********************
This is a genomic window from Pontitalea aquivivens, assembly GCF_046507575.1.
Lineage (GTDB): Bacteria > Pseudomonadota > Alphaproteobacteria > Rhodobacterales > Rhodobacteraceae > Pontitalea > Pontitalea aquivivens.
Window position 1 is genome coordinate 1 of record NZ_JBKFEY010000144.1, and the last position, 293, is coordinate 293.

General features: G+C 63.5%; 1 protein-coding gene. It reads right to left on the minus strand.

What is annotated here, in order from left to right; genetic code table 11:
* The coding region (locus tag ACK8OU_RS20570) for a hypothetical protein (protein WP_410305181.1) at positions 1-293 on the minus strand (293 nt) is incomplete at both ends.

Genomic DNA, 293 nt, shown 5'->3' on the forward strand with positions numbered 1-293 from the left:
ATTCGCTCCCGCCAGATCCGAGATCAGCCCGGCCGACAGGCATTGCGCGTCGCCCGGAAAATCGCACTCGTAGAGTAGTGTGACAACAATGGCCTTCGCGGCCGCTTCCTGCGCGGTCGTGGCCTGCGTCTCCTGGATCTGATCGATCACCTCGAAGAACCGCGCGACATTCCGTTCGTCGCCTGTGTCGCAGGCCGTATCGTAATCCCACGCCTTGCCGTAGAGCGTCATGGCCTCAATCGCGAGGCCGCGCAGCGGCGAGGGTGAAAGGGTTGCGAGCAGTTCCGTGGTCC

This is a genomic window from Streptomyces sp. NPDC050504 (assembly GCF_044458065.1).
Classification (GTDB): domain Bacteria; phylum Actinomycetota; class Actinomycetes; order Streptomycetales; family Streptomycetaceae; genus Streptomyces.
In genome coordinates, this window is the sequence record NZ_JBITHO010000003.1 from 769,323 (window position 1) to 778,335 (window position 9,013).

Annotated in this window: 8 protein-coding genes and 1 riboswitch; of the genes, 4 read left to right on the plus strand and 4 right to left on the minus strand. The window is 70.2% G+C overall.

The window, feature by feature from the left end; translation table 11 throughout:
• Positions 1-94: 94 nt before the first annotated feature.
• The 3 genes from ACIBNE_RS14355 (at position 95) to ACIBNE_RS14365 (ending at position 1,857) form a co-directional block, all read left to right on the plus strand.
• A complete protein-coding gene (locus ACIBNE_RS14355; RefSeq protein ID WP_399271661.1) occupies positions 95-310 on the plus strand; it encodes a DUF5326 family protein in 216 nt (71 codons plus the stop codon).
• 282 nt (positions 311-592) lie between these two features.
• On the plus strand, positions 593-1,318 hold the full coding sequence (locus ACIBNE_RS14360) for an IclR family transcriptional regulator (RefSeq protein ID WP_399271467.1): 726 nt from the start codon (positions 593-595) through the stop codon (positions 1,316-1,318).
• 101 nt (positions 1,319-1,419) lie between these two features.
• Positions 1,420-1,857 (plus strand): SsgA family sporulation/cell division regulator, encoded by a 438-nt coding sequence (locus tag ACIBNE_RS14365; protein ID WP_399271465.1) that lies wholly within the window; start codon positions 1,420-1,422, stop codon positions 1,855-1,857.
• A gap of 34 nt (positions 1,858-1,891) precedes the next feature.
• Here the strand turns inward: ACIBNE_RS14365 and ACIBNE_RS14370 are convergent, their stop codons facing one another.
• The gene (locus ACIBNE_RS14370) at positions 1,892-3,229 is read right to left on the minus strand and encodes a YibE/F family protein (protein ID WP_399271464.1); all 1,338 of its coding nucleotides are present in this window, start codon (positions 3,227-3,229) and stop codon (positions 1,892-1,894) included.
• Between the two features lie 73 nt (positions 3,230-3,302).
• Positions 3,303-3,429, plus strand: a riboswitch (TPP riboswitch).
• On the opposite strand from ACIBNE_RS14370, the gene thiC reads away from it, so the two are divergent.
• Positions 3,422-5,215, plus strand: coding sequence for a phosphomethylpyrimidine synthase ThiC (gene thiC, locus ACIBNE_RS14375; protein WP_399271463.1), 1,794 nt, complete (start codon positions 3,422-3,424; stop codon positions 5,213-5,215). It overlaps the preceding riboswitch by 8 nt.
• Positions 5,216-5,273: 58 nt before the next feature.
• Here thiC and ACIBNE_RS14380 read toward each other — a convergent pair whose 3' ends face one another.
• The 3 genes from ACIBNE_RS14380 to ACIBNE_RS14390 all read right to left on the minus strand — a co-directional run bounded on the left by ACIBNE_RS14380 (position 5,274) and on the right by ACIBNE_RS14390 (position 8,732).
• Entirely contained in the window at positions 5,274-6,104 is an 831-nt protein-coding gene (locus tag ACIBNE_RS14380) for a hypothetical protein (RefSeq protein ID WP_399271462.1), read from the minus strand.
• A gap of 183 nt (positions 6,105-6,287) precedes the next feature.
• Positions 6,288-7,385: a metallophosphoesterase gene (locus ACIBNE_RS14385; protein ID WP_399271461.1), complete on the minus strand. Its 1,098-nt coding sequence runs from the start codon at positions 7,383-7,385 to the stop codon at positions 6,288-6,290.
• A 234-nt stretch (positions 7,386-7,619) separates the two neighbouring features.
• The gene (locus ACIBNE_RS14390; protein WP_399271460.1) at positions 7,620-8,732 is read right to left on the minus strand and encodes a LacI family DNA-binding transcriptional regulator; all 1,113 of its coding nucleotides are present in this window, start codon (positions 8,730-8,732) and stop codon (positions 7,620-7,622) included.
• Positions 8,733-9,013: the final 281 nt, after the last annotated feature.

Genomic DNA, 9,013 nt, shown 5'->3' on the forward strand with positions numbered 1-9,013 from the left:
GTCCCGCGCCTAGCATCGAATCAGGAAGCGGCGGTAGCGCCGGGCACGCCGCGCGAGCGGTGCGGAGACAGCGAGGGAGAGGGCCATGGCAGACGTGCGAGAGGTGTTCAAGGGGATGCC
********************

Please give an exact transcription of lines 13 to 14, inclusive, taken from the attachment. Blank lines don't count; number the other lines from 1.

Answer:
The window, feature by feature from the left end; translation table 11 throughout:
• Positions 1-94: 94 nt before the first annotated feature.